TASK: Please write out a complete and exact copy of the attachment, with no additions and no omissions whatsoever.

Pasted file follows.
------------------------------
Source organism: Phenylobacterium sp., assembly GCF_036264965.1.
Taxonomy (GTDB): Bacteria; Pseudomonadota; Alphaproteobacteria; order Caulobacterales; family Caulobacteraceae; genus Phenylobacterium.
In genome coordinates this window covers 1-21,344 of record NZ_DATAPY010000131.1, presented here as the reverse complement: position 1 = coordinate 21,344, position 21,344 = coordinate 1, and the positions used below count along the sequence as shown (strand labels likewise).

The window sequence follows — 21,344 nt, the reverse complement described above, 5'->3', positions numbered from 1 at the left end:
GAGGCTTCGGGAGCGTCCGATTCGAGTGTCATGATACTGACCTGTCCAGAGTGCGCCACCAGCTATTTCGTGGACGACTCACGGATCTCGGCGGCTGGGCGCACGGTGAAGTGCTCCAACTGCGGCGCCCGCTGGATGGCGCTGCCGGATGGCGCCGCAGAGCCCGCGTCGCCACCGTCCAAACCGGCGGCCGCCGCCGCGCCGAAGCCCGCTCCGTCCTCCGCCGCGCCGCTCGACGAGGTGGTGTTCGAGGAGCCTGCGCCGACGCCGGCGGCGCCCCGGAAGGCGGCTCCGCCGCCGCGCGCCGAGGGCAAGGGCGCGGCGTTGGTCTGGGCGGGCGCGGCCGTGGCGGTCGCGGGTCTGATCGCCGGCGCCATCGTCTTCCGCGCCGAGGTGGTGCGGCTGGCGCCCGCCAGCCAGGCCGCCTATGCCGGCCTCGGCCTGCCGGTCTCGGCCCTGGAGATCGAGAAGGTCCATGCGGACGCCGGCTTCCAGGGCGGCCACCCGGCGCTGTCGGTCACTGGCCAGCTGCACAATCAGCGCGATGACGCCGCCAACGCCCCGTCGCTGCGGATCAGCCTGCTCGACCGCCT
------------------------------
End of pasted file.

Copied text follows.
Source organism: Phenylobacterium sp., assembly GCF_036264965.1.
Taxonomy (GTDB): Bacteria; Pseudomonadota; Alphaproteobacteria; order Caulobacterales; family Caulobacteraceae; genus Phenylobacterium.
In genome coordinates this window covers 1-21,344 of record NZ_DATAPY010000131.1, presented here as the reverse complement: position 1 = coordinate 21,344, position 21,344 = coordinate 1, and the positions used below count along the sequence as shown (strand labels likewise).

The window sequence follows — 21,344 nt, the reverse complement described above, 5'->3', positions numbered from 1 at the left end:
GAGGCTTCGGGAGCGTCCGATTCGAGTGTCATGATACTGACCTGTCCAGAGTGCGCCACCAGCTATTTCGTGGACGACTCACGGATCTCGGCGGCTGGGCGCACGGTGAAGTGCTCCAACTGCGGCGCCCGCTGGATGGCGCTGCCGGATGGCGCCGCAGAGCCCGCGTCGCCACCGTCCAAACCGGCGGCCGCCGCCGCGCCGAAGCCCGCTCCGTCCTCCGCCGCGCCGCTCGACGAGGTGGTGTTCGAGGAGCCTGCGCCGACGCCGGCGGCGCCCCGGAAGGCGGCTCCGCCGCCGCGCGCCGAGGGCAAGGGCGCGGCGTTGGTCTGGGCGGGCGCGGCCGTGGCGGTCGCGGGTCTGATCGCCGGCGCCATCGTCTTCCGCGCCGAGGTGGTGCGGCTGGCGCCCGCCAGCCAGGCCGCCTATGCCGGCCTCGGCCTGCCGGTCTCGGCCCTGGAGATCGAGAAGGTCCATGCGGACGCCGGCTTCCAGGGCGGCCACCCGGCGCTGTCGGTCACTGGCCAGCTGCACAATCAGCGCGATGACGCCGCCAACGCCCCGTCGCTGCGGATCAGCCTGCTCGACCGCCT